The baby boom began in late January with a female calf born to J-pod, followed by another in early February. A third calf was born to L-pod in late February.
With this latest addition, the population is now up to 81 individuals - a promising note for a group that was decimated by wild capture of its members in the 1960s and 70s for sale into captivity (the number is 82 counting Lolita, a captive orca living at the Miami Seaquarium). Toxic contamination and the decline of salmon still threaten this precarious population.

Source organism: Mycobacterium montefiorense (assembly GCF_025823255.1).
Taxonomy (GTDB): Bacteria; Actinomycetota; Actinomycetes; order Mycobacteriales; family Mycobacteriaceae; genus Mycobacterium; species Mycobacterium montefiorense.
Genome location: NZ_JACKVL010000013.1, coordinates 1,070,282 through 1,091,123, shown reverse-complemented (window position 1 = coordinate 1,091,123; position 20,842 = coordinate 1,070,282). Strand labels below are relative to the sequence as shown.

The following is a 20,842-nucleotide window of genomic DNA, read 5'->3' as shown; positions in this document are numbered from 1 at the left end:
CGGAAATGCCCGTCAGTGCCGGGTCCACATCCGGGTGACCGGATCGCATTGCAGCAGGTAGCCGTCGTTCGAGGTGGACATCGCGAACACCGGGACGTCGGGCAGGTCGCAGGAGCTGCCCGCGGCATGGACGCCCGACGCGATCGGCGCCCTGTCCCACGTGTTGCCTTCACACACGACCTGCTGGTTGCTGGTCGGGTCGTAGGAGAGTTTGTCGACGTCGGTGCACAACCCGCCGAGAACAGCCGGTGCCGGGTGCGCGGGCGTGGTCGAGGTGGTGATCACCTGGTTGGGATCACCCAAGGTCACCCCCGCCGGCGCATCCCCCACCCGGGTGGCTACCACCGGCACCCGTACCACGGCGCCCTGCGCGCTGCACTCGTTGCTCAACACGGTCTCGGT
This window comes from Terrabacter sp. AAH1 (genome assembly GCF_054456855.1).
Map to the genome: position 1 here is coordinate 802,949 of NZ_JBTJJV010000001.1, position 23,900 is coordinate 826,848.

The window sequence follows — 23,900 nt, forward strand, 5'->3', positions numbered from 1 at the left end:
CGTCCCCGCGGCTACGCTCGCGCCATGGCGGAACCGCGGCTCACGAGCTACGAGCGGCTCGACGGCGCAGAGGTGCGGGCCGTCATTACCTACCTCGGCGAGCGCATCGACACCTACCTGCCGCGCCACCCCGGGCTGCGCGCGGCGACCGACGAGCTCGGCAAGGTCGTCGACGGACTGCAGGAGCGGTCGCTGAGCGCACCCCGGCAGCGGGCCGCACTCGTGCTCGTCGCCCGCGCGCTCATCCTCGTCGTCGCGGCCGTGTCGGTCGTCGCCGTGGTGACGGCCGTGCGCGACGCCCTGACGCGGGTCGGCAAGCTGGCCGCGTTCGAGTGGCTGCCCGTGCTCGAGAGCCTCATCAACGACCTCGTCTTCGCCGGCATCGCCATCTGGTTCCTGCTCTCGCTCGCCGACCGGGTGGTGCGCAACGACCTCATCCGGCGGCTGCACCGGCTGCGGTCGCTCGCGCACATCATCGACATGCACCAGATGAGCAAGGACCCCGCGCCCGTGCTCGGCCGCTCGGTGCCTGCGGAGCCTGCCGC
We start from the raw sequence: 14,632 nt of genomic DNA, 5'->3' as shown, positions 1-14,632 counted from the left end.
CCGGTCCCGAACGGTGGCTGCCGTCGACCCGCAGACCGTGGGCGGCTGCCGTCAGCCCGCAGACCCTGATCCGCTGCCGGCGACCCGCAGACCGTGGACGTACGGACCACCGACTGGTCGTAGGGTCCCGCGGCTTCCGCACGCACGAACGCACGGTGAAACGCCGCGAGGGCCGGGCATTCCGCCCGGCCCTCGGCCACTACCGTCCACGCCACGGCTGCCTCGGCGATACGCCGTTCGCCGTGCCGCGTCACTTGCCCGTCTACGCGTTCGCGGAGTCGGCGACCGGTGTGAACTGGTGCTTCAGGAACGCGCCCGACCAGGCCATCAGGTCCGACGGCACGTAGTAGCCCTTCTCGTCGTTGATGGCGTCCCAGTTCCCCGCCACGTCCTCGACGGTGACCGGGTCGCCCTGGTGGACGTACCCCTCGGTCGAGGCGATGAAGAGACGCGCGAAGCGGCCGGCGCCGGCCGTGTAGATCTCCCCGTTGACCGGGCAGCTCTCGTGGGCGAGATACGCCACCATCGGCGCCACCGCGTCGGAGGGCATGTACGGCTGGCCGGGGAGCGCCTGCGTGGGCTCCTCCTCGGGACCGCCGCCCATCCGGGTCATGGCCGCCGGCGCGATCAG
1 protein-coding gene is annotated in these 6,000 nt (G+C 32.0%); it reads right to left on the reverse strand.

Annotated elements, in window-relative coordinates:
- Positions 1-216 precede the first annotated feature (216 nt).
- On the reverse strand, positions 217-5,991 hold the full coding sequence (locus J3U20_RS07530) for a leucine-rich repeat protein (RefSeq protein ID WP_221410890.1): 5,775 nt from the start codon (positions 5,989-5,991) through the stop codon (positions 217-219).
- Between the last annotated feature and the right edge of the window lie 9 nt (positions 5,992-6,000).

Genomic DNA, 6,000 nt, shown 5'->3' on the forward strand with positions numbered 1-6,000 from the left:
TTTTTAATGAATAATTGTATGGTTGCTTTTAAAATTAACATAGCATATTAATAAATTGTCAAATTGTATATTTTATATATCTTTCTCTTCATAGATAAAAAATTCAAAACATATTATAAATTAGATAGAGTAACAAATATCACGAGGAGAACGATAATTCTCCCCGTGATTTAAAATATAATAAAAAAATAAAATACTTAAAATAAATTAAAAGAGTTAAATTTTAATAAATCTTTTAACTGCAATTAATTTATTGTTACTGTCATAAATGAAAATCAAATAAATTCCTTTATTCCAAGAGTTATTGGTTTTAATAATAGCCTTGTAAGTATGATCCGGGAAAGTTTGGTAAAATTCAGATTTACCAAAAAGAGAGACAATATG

The other calves in the population seem to already be enjoying life on the open seas. Recent photos show at last one, the 4-month-old known as J50, jumping and flipping into the air with her mother, J16.